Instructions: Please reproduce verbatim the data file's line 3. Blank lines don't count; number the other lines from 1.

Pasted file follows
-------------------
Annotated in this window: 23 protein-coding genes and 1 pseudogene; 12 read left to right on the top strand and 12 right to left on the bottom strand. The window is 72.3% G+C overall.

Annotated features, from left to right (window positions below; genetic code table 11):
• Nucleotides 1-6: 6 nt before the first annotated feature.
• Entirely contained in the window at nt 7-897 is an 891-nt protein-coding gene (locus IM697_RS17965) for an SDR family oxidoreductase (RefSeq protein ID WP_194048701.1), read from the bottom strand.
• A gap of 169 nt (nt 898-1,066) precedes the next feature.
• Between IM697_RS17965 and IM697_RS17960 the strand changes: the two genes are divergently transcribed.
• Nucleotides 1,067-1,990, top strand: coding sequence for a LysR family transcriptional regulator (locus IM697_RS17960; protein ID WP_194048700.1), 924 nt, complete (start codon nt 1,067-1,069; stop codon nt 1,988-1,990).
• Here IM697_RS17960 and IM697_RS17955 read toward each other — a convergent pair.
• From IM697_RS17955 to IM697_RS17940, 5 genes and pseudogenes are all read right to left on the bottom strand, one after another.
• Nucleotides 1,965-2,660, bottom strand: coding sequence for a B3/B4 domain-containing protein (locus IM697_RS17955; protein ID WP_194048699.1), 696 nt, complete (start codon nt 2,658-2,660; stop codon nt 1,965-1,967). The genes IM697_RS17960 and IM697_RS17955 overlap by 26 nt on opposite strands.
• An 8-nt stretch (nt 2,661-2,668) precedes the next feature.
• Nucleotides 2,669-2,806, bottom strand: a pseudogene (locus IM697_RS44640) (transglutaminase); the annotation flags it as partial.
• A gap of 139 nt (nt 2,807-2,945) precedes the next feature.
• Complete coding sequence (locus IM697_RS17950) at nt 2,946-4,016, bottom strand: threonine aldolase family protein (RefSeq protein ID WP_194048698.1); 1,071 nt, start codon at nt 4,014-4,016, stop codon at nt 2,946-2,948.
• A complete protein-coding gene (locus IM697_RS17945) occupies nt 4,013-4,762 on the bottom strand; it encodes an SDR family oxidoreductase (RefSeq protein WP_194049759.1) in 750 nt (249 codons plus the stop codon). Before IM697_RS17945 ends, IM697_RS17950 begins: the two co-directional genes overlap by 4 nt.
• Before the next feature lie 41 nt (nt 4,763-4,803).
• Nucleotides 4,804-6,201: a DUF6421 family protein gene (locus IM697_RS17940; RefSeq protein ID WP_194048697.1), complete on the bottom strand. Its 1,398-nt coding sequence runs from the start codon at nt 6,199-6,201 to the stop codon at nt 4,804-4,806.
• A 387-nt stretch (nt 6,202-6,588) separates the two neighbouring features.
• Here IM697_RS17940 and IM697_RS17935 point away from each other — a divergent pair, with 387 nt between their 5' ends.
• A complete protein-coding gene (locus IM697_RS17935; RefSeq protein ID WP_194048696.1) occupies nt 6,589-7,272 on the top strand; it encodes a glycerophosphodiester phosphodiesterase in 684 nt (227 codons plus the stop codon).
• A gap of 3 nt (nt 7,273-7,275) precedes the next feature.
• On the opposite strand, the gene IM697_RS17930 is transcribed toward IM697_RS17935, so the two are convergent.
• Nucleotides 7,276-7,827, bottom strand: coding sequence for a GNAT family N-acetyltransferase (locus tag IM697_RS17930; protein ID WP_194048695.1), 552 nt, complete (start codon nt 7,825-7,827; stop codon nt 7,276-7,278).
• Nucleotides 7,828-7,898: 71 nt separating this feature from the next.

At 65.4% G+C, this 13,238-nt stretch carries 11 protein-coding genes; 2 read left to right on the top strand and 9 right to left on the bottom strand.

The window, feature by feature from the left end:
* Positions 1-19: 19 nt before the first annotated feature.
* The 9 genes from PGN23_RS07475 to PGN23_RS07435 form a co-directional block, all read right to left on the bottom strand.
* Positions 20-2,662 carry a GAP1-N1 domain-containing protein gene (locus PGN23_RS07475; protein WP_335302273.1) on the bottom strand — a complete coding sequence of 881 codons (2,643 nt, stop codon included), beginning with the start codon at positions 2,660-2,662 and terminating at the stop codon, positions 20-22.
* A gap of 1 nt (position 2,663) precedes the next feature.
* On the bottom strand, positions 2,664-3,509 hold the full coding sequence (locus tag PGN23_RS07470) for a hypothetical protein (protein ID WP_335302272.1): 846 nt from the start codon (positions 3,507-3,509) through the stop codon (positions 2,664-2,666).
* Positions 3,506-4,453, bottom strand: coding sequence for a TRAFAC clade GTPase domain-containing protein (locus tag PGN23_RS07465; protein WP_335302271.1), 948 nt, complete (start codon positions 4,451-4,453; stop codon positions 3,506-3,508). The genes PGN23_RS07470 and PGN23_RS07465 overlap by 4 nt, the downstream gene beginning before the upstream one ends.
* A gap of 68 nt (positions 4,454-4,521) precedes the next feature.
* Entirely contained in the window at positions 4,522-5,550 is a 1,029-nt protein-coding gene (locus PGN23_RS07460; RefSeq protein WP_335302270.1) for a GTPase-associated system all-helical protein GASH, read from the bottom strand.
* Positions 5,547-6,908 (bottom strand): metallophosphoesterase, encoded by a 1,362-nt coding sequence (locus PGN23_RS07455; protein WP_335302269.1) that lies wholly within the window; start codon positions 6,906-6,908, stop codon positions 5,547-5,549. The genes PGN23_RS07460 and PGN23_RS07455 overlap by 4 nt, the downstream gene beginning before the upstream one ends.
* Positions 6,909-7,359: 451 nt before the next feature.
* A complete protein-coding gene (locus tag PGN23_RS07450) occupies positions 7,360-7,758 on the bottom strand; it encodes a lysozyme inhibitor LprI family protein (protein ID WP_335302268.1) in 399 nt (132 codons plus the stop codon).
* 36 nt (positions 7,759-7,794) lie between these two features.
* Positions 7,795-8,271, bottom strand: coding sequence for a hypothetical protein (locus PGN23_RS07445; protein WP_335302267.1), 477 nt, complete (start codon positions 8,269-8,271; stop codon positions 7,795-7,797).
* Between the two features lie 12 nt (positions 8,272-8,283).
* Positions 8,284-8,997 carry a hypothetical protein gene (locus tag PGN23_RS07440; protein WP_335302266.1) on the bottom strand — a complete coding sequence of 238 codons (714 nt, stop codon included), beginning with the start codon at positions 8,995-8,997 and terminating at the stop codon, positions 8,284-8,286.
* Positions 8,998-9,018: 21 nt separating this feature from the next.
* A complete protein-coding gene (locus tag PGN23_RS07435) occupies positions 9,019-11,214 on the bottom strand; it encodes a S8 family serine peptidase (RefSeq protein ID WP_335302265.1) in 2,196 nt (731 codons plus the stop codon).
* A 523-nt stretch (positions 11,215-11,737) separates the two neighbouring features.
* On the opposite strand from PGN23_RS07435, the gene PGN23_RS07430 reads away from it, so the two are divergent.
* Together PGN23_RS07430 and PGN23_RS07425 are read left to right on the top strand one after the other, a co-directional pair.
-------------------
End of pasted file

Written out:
• Nucleotides 1-6: 6 nt before the first annotated feature.